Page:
Gathering stories to share anonymously in this book cemented my conviction that re-building is needed. Story after story recounted different forms of sexual brokenness, and story after story also recounted different forms of God’s faithfulness. But one thing stuck out to me in all of the stories: each person made a decision to partner with God in the re-building process. I did not hear any stories where something just accidentally got better, or automatically worked itself out after a period of time. Rather, I heard stories of struggle, prayer, perseverance, and ultimately of eventual breakthrough in different forms. If you are reading this today and find yourself in a time to rebuild, please know hope is available if you are willing to partner with God in the re-buildling process.
God builds, or re-builds, from the ground up. Jesus clearly taught about the importance of the foundation people build upon:
“Everyone then who hears these words of mine and does them will be like a wise man who built his house on the rock. And the rain fell, and the floods came, and the winds blew and beat on that house, but it did not fall, because it had been founded on the rock. And everyone who hears these words of mine and does not do them will be like a foolish man who built his house on the sand. And the rain fell, and the floods came, and the winds blew and beat against that house, and it fell, and great was the fall of it.” (Matthew 7:24-27 ESV)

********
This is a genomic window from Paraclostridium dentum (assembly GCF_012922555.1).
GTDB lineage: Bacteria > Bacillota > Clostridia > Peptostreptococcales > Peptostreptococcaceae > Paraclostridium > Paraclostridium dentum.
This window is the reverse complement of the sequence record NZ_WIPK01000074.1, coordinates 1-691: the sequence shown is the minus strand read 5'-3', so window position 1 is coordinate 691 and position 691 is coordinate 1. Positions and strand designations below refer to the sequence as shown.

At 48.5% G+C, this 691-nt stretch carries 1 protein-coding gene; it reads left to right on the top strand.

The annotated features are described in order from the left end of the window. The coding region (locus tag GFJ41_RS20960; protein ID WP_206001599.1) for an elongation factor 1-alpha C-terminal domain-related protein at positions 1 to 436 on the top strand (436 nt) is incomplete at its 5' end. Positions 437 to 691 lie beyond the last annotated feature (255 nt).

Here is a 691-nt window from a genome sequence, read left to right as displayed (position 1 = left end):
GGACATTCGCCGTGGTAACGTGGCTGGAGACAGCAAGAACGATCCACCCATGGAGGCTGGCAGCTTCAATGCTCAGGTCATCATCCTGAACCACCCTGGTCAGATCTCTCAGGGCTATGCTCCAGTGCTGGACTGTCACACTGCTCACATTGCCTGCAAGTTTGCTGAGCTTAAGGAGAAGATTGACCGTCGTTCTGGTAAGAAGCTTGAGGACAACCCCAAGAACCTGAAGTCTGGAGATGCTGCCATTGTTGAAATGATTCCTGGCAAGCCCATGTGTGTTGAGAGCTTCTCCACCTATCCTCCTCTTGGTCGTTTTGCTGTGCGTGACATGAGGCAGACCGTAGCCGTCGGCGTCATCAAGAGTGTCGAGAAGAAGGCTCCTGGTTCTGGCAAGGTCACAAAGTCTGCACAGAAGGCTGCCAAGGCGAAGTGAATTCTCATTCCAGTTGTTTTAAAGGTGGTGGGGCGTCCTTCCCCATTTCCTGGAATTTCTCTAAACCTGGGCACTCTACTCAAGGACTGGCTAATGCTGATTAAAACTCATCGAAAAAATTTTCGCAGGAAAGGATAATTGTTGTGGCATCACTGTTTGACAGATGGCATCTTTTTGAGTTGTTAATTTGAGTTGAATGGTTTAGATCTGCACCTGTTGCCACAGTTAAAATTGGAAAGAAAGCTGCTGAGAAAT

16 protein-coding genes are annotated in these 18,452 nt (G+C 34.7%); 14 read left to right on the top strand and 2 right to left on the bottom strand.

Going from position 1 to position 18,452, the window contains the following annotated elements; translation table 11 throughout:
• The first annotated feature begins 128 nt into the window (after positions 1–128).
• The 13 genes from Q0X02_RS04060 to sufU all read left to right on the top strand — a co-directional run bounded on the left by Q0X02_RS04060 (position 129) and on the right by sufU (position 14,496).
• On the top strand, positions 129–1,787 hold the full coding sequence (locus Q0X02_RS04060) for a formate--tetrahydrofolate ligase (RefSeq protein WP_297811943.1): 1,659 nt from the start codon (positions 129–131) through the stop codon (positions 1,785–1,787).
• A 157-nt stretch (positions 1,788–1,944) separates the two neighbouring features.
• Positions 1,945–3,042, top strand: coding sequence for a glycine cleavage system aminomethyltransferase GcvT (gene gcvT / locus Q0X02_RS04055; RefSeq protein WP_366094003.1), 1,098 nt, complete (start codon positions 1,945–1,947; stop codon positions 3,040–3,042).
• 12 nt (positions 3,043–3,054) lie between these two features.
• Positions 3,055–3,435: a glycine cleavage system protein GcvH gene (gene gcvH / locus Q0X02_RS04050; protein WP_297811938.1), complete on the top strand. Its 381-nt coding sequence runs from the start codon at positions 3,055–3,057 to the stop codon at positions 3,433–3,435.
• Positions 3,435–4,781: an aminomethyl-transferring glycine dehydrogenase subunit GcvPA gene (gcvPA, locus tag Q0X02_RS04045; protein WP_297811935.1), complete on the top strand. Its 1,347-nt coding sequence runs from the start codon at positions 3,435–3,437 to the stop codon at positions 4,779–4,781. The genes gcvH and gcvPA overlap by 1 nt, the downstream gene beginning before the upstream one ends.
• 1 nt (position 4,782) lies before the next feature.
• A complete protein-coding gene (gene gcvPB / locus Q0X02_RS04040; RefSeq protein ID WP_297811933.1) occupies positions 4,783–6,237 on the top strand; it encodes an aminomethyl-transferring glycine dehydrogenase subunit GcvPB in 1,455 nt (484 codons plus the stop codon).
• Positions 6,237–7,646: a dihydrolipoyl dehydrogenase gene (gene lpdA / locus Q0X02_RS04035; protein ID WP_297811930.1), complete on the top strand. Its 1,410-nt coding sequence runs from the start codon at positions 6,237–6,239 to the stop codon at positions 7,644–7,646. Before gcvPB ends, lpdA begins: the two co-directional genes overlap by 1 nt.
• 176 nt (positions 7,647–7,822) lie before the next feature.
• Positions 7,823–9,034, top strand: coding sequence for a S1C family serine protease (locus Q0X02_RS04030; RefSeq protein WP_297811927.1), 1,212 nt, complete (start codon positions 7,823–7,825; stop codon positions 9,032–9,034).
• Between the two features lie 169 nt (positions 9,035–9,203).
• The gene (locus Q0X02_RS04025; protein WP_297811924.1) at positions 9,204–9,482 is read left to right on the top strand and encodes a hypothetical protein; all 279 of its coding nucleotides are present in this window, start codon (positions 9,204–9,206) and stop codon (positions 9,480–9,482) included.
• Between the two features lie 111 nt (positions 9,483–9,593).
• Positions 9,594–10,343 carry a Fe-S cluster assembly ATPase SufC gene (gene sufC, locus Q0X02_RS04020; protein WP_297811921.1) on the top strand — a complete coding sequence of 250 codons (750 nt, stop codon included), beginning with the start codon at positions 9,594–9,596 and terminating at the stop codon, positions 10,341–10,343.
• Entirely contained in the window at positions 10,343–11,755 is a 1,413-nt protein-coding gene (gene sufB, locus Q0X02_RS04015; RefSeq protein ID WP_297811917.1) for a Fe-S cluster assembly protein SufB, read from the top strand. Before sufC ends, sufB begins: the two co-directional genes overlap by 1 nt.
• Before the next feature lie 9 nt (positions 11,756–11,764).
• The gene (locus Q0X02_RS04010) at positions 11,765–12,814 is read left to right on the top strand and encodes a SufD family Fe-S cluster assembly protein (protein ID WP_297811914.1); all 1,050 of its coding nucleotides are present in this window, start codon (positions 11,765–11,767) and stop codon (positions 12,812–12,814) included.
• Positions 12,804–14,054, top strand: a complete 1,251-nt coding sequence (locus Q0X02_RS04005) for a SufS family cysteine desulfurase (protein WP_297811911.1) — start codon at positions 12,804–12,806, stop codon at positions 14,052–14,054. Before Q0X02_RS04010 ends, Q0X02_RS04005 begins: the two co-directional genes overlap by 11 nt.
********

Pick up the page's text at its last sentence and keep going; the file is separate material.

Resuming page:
To Jesus, the type of foundation we build on boils down to hearing His words and doing them vs hearing His words and not doing them. The type of foundation, therefore, appears to be un-related to a person’s family of origin, circumstances, or any such thing. This is good news because it means that any human being from any walk of life, anywhere in the world can begin to lay a foundation simply by hearing Jesus’ word and doing them.
Our desire with this book is that it would do just that: provide good news, from Scripture, so that many people might re-build their sexual house by laying a solid foundation.
Stay tuned for the book’s release next week.
M A R R I A G E
"Marriage is God’s gift to the Church. Through Christian marriages, the story of the Gospel-